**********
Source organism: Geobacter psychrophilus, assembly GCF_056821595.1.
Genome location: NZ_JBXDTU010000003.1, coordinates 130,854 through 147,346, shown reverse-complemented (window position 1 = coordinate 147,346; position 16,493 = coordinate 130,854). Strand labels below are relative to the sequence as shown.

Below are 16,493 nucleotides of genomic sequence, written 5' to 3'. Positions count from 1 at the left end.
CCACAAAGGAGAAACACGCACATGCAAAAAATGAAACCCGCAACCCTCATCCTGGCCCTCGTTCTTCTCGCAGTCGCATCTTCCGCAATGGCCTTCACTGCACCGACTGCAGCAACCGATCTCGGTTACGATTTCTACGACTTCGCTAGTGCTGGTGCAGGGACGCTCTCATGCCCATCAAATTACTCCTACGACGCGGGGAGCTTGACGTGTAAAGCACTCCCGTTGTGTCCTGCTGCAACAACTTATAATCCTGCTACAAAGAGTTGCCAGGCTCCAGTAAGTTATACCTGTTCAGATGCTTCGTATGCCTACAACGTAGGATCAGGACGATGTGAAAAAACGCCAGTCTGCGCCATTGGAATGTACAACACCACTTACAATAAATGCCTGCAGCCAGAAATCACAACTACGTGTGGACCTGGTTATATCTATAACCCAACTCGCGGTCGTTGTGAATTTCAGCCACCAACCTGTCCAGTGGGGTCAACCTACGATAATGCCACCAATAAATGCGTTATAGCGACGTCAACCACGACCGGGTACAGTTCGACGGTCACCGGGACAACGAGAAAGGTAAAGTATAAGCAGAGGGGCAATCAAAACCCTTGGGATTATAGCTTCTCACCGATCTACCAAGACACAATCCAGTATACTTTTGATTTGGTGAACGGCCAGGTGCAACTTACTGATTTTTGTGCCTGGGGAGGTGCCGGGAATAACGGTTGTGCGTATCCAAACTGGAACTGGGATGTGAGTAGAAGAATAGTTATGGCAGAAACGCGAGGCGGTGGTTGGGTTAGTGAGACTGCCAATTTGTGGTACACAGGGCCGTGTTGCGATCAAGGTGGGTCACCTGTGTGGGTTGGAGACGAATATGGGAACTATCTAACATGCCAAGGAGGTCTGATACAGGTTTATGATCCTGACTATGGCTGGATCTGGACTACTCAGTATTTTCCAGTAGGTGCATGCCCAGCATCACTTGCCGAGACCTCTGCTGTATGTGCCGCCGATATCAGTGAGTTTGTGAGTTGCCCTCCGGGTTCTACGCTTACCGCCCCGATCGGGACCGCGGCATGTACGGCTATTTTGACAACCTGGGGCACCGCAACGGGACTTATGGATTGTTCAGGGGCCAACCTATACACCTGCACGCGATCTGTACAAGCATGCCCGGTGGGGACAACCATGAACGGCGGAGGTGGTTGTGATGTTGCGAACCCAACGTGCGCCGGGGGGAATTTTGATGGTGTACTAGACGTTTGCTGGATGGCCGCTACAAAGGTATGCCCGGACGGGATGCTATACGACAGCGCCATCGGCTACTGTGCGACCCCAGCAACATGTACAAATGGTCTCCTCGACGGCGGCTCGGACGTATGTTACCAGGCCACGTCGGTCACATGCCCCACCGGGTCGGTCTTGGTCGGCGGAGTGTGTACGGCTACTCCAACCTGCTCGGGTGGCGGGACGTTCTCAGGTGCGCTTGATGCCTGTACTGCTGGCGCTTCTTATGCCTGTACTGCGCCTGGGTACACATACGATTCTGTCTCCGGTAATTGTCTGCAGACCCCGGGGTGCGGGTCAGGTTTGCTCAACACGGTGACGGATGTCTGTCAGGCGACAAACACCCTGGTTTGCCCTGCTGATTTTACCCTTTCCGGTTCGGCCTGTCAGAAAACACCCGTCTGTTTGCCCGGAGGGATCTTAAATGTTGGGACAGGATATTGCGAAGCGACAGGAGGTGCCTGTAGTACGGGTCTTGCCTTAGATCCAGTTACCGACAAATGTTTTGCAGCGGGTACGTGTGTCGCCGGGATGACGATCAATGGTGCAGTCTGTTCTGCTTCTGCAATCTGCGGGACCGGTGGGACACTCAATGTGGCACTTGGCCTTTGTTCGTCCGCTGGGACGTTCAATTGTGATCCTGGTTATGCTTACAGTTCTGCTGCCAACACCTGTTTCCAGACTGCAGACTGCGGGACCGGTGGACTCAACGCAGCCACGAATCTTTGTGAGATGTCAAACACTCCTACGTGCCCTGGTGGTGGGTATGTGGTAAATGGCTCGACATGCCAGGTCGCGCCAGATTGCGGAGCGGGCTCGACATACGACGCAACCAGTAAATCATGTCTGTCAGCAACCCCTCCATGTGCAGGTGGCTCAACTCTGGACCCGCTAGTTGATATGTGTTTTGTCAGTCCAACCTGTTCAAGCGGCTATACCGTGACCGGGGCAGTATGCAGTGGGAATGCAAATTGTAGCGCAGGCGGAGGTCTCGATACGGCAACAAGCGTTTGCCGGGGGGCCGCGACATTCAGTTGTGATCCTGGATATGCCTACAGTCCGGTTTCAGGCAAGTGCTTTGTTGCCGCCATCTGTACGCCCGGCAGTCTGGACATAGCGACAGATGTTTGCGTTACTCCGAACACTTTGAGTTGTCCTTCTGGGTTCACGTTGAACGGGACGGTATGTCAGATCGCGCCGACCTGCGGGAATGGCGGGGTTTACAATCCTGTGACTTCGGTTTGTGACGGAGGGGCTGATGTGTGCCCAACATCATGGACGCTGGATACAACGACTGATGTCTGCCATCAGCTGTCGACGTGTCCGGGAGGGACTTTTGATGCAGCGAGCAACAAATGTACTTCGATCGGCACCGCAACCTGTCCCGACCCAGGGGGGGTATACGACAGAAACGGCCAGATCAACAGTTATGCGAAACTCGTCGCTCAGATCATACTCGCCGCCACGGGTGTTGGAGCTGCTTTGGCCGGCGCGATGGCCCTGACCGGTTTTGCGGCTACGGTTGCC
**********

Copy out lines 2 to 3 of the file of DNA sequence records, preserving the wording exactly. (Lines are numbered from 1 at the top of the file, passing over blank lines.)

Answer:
Genome location: NZ_JBXDTU010000003.1, coordinates 130,854 through 147,346, shown reverse-complemented (window position 1 = coordinate 147,346; position 16,493 = coordinate 130,854). Strand labels below are relative to the sequence as shown.

Below are 16,493 nucleotides of genomic sequence, written 5' to 3'. Positions count from 1 at the left end.